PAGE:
Page 1 GAO-02-634 Prescription Drug Monitoring Programs
May 17, 2002The Honorable James C. GreenwoodChairmanThe Honorable Peter DeutschRanking Minority Member Subcommittee on Oversight and InvestigationsCommittee on Energy and CommerceHouse of RepresentativesThe increasing diversion of prescription drugs for illegal use is a disturbingtrend in the nation’s battle against drug abuse. Prescription drug diversionis the channeling of licit pharmaceuticals for illegal purposes or abuse. Itcan involve activities such as “doctor shopping” by individuals who visitnumerous physicians to obtain multiple prescriptions, illegal sales of prescription drugs by physicians or pharmacists, and prescription forgery.The most frequently diverted prescription drugs are those that are proneto abuse, addiction, and dependence,
such as hydrocodone (the activeingredient in Lortab and many other drugs), diazepam (Valium),methylphenidate (Ritalin), and oxycodone (the active ingredient inOxyContin and many other drugs). According to the Drug Enforcement Administration (DEA), increases in the extent of prescription drug abuseand in emergency room admissions related to prescription drug abuse, aswell as an increase in the theft and illegal resale of prescription drugs,indicate that drug diversion is a growing problem nationwide. In 2000, themost recent year for which data are available, about 9 million Americansaged 12 and older reported using prescription drugs, including painrelievers, tranquilizers, stimulants, or sedatives, for nonmedical purposes.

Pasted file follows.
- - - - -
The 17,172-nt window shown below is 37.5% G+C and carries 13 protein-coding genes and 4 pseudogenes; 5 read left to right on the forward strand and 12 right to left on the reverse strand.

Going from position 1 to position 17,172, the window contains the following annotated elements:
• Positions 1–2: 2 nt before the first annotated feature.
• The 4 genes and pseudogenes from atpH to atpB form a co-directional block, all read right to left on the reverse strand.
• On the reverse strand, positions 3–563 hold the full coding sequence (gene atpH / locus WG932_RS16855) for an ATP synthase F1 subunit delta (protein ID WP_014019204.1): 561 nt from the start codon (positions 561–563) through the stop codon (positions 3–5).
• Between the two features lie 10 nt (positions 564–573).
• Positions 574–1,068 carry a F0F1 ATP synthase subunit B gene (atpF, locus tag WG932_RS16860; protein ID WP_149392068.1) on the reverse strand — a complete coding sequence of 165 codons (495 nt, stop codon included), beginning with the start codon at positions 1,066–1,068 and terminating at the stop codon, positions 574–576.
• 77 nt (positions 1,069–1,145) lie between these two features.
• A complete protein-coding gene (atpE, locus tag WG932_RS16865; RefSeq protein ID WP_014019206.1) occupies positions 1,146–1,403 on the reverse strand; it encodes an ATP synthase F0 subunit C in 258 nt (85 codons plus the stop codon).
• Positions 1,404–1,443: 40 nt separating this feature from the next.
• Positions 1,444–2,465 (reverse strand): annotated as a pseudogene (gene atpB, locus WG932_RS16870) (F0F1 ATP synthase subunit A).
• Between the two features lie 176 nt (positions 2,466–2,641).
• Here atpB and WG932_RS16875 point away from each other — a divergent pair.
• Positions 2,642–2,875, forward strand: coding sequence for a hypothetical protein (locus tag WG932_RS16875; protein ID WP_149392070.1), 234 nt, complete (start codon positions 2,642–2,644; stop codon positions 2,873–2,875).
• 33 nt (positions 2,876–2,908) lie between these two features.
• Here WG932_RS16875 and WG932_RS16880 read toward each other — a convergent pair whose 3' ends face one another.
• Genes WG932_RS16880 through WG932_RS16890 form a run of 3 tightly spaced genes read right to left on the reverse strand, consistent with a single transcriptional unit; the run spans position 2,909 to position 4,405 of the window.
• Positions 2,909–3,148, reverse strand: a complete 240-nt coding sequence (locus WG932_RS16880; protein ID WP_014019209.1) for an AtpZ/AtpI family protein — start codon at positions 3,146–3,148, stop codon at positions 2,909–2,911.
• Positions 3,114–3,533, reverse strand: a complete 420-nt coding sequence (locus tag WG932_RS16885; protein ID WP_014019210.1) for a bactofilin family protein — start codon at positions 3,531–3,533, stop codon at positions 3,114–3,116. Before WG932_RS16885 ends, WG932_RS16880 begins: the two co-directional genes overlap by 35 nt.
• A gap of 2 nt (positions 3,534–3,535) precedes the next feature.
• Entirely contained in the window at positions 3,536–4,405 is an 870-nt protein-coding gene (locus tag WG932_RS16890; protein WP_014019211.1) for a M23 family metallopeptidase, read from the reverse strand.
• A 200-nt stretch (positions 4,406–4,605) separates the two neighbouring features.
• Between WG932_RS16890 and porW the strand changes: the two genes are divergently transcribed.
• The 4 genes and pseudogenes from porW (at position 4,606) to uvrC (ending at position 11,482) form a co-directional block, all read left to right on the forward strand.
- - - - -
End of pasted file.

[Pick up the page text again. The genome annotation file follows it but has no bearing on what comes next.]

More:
The abuse of illegally diverted prescription drugs is associated withserious consequences, including addiction, overdose, and death.
According to the National Institute on Drug Abuse, addiction is a chronic, relapsingdisease, characterized by compulsive drug seeking and use and by neurochemical andmolecular changes in the brain, whereas physical dependence is an adaptive physiologicalstate that can occur with regular drug use and results in withdrawal symptoms when druguse is discontinued.
1999-2000 National Household Survey on Drug Abuse, Substance Abuse and Mental HealthServices Administration, Department of Health and Human Services.
United States General Accounting Office Washington, DC 20548